The New Rules of Savings Accounts

Looking for a silver lining of the recession? Our national savings rate has crept up to around five percent – the highest it’s been since 1995 (and still way too low, Carmen says). As more people are stashing away some cash, there are more options than ever for where to pit. Greg McBride of weighs the pros and cons of the major savings vehicles:

1. Checking accounts. Everyone needs a transaction account, but finding the right checking account is like finding a spouse – it has to be compatible with your financial life. If you choose a reward account with a high return, be prepared for strict requirements. Generally, there are very low rates of return on checking accounts.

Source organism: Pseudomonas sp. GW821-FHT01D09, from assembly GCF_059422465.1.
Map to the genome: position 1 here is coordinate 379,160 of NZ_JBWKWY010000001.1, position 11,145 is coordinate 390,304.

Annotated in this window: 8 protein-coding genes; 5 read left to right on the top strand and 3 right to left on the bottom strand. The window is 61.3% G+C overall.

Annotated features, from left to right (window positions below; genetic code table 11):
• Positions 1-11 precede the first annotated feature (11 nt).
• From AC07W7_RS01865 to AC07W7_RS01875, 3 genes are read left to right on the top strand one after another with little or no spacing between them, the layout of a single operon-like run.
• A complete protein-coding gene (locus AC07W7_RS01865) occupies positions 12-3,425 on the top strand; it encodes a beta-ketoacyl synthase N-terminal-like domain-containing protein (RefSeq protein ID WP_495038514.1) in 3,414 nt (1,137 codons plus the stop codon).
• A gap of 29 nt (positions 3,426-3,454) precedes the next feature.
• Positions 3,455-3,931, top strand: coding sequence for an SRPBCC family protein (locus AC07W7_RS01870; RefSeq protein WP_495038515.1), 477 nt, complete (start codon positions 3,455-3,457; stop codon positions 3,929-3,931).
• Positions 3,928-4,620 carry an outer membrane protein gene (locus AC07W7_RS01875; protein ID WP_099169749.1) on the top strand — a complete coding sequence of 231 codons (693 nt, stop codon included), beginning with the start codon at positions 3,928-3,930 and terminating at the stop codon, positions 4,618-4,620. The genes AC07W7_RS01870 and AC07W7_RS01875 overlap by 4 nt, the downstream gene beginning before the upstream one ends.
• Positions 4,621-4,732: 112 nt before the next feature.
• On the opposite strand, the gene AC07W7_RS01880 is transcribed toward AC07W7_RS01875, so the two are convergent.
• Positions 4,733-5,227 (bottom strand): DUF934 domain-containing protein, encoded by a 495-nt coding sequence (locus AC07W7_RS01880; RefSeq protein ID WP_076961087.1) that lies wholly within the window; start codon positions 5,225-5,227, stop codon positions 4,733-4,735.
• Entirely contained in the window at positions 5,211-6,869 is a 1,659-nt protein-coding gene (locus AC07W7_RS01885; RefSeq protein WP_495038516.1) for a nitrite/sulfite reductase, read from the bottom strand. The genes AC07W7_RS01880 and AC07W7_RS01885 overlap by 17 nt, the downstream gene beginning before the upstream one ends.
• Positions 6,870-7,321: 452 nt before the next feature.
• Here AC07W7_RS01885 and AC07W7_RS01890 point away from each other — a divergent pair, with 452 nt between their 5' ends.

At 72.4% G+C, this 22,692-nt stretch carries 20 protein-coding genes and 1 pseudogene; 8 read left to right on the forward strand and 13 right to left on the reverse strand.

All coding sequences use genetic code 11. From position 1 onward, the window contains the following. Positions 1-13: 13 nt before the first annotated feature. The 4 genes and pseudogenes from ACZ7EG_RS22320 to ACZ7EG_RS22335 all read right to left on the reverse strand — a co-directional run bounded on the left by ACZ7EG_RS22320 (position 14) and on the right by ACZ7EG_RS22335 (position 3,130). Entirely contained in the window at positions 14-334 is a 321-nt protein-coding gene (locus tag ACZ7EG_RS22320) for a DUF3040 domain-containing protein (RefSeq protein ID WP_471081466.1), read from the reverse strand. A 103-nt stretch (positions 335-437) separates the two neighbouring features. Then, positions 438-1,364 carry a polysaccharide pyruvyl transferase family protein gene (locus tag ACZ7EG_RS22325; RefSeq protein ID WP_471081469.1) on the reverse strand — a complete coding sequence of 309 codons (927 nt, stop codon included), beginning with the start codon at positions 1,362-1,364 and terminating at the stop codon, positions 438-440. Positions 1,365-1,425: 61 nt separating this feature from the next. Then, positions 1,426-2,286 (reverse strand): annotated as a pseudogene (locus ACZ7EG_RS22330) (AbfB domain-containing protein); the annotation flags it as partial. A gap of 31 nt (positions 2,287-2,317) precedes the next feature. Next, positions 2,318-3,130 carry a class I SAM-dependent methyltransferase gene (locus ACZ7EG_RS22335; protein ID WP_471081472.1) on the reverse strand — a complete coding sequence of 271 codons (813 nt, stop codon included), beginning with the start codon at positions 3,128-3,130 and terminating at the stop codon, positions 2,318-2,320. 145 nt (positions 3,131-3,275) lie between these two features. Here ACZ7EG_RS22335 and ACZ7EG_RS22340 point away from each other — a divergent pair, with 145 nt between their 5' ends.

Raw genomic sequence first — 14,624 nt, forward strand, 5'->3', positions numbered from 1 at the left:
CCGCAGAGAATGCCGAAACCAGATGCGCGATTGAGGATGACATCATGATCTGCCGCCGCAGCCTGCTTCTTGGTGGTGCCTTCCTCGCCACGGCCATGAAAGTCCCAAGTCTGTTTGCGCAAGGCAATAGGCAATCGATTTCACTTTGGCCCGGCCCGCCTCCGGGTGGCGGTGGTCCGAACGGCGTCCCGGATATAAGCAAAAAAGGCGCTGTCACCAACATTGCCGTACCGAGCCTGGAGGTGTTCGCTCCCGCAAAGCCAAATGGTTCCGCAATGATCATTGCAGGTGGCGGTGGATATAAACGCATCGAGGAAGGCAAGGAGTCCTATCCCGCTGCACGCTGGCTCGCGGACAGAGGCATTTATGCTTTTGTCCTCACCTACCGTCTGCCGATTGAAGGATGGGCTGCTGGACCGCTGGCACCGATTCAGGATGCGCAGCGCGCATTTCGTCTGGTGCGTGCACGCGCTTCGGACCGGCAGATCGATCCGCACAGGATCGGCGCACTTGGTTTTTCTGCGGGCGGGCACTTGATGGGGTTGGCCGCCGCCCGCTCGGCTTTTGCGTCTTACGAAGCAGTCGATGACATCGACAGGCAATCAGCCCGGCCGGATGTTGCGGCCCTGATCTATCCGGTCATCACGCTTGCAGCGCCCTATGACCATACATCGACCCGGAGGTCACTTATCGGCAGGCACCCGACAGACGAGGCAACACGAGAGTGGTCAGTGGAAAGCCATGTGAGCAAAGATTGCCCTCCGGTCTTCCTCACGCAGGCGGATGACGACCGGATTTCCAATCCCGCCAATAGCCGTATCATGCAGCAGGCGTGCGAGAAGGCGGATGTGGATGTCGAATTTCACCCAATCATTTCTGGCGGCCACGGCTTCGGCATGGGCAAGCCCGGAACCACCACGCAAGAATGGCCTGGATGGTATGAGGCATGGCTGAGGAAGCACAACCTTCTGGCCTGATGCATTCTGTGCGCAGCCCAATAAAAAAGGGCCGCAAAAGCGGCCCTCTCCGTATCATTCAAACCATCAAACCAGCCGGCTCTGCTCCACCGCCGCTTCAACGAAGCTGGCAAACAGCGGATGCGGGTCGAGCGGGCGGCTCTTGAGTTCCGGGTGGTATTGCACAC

2. High-yield savings accounts. Everyone needs one of these for their emergency funds, McBride says. They offer higher rates of return (just make sure the account is FDIC-insured, risk-free, liquid and that it gives you a return that outpaces inflation). But rememkner that the best returns will not be at the biggest banks in town.

3. Money markets. Everyone is a candidate. There are two different types of money markets – money market deposited funds (FDIC-insured) and money market neutral funds (through a brokerage firm). These can be great as temporary parking places for emergency savings but, right now at least, the return on money markets is next to nothing.

4. CDs. More people are turning to CDs because of the volatility in the market. They let you lock in a rate of return so you know what you’re getting but CDs longer than one year are not attractive because any pickup in inflation will eat at the return.